SS-304 Specifications           Page Back

USS SEAHORSE (SS-304) was laid down on August 1, 1942 at the Mare Island Navy Yard. She was launched January 9, 1943, sponsored by Mrs. Chester C. Smith and commissioned March 31, 1943 with CDR Donald McGregor in command.

The first Seahorse war patrol was from 3 August to 27 September 1943. On the morning of 29 August while gaining attack position on an enemy convoy, she was detected by escorts and suffered damage from a depth charge attack. She scored three torpedo hits on a transport and then went deep to evade the ensuing attack which caused several leaks and put one torpedo tube out of commission.

Following refit, Seahorse sailed on 20 October for her second war patrol. She sank three enemy trawlers in surface actions and then, along with the USS Trigger commenced a two day attack on a 17 ship Japanese convoy. Seahorse evaded three escort ships and fired three torpedos at two freighters. Four hours later she again attacked, sending three more torpedos at a tanker and another spread at a third freighter. Flames burst from each target as Japanese destroyers turned towards Seahorse but they were too late to catch her. Seahorse expended the last of her torpedos on 30 November. After manuevering for several hours she was finally able to fire her stern tubes at the enemy convoy. However, one torpedo exploded close aboard and the convoy opened fire on the vicinity of Seahorse. With so many explosions around her, it was impossible for her to determine whether any torpedos had hit. Low on fuel and out of torpedos, she returned to Pearl Harbor.

Seahorse departed on 6 January 1944 for her third war patrol. On 16 January, she evaded four escorts and destroyed the cargo ship Nikko Maru. She spent 21 January tracking two enenmy cargo ships and three escorts. In the late evening she pressed home four attacks to sink the cargo ship Yasukuni Maru, and the passenger-cargo ship Ikoma Maru. On the evening of 28 January, Seahorse began an 80 hour chase of an enemy convoy. Being continually harassed by escorts and aircraft, Seahorse fired three torpedos at the cargo ship Toka Maru. Following the sinking, she lost contact with the convoy for several hours, but sighted it again at dawn. With the crew exhausted by the extended chase, she fired her final two torpedos. After evading the escorts, she surfaced in time to see the results of her latest attack as the cargo ship Toei Maru slipped beneath the waves.

Seahorse's fourth war patrol was conducted in the Marianas. Intercepting a large convoy on 8 April, she fired four torpedos, sinking the converted seaplane tender Aratama Maru. Shortly thereafter, her second spread of torpedos sank the caro ship Kizagawa Maru. Although a counter attack drove Seahorse from the vicinity, she quickly regained contact and sank the cargo ship Bisaka Maru. Seahorse took up lifeguard stations for airstrikes on Saipan on 12 April and, while west of Saipan on 20 April, sighted and sank the Japanese submarine RO-45. In the same vicinity a week later, Seahorse sank the cargo ship Akigawa Maru. She departed her lifeguard station on 3 May and arrived at Brisbane, Australia on 11 May.

Seahorse's fifth war patrol began on 11 June 1944, patrolling between Formosa and Luzon. On 13 June, a Japanese Task Force under VADM Ukagi Matome set sail to rendezvous with additional elements of the Japanese fleet to attack the U.S. invasion fleet off the Marianas. However, on 15 June, at 1622, Ugaki was sighted east of Mindanao and later reported by USS Seahorse. Seahorse’s report helped U.S. intelligence put together a picture of the strength and disposition of the approaching Japanese forces. The information later led to the "Great Mariana's Turkey Shoot" during which the U.S. broke the back of Japanese naval aviation. On the morning of 27 June, she sank the tanker Medan Maru and damaged two other enemy vessels. On 3 July, she sank the carg ship Nitto Maru and the passenger-cargo ship Gyoyu Maru. The following day, Seahorse expended the last of her torpedos sinking the cargo ship Kyodo Maru No.28 and returned to Pearl Harbor on 19 July.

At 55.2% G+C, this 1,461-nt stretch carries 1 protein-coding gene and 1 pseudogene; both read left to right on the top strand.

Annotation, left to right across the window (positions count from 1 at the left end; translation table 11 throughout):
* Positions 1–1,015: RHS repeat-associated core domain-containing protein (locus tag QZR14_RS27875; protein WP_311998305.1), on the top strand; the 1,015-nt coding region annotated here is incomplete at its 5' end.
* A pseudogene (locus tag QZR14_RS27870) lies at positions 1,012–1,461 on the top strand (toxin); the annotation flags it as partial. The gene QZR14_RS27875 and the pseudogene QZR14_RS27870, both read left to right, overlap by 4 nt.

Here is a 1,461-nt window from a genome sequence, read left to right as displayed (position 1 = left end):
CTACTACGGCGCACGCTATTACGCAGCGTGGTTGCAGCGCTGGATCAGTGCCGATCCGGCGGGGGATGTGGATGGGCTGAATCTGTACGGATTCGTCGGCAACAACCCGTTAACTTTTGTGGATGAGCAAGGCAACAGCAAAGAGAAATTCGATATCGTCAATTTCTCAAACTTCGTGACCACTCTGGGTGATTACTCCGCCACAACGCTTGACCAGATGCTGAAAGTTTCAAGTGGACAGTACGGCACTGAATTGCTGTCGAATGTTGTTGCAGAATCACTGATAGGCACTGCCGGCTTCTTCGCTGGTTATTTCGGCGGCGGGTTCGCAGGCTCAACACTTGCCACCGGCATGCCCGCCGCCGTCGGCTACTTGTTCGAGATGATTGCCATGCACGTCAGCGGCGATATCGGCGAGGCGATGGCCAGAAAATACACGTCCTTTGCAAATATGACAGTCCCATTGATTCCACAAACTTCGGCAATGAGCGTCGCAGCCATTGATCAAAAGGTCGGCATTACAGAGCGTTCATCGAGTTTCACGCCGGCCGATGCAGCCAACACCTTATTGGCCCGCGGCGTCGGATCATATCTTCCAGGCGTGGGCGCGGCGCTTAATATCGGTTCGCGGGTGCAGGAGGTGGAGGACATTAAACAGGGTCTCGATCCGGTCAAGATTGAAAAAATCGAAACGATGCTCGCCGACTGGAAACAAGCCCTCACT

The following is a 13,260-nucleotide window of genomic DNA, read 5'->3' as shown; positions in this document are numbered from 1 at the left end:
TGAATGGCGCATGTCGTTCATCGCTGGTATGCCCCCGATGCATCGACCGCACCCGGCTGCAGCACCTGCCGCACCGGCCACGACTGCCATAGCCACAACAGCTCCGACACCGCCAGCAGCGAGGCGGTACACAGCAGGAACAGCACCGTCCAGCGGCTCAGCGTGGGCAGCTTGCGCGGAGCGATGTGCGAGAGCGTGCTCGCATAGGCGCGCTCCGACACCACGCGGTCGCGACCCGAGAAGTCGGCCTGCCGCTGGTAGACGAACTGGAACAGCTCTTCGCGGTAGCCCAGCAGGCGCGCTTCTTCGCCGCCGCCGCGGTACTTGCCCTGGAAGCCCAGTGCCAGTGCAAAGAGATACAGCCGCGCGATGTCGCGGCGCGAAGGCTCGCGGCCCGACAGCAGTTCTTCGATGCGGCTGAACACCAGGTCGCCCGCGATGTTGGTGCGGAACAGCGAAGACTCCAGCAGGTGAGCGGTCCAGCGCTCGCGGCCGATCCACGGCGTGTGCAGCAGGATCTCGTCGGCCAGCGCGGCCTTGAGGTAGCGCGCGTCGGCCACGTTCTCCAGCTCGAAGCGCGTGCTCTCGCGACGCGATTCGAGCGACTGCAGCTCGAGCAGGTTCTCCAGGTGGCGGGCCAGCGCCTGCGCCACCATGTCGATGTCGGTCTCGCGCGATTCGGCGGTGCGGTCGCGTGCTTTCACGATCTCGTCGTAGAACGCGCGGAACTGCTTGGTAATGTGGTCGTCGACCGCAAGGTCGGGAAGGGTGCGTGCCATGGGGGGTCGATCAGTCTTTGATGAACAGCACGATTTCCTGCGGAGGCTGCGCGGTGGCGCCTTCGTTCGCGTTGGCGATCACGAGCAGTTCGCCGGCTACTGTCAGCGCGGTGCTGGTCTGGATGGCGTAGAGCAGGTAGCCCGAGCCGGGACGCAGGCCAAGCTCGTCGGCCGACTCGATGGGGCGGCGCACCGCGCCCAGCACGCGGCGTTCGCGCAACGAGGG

Seahorse spent the first part of her sixth war patrol supporting the capture of the Palaus and then headed for the Luzon Strait. Despite intensive efforts, she could locate only one worthwhile target, Coastal Defense Vessel No.21, a frigate of 800 tons, which she sank. Five days later she took up lifeguard station for carrier airstrikes on northern Luzon and then returned to Midway on 18 October.

Upon completion of an overhaul at Mare Island Navy Yard, Seahorse put to sea on 9 March 1945 for her seventh war patrol. Patrolling in the Tushima Strait, she sank a small junk with gunfire on 8 April. On 18 April, an attack by two patrol boats left the interior of the submarine a shambles. Seahorse made hasty repairs and headed for Apra Harbor, Guam and then to Pearl Harbor for overhaul.

Seahorse put to sea for her eighth and final war patrol on 12 July 1945. when hostilities ceased on 15 August, she was on station 40 miles southeast of Hachijo Shima. Following her return to Midway, Seahorse sailed for Mare Island where she was decommissioned on 2 March 1946. She was reclassified an auxiliary submarine on 6 November 1962, and struck from the navy list on 1 March 1967. Seahorse received nine battle stars for service in WWII.

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SS-304 Specifications

Length(ft-in) - 311-9
Beam(ft-on) - 27-3
Draft(ft-in) - 15-3
Pressure Hull thick(lb/sq in) - 35
Test Depth - 400
Surface displacement(tons) - 1.525
Submerged displacment(tons) - 2.415
Battery(cells) - 2x126 S
Capacity(amp-hr) - 2x9.300
Surface speed(kt) - 20.25
Surface endurance(nm/kt) - 11.000/10
Submerged speed(kt) - 8.75
Submerged endurance(hr/kt) - 48/2
Tubes:Bow - 6X21"
Tubes:Stern - 4X21"
Torpedoes - 24
Guns - 1x5"
Complement: 80

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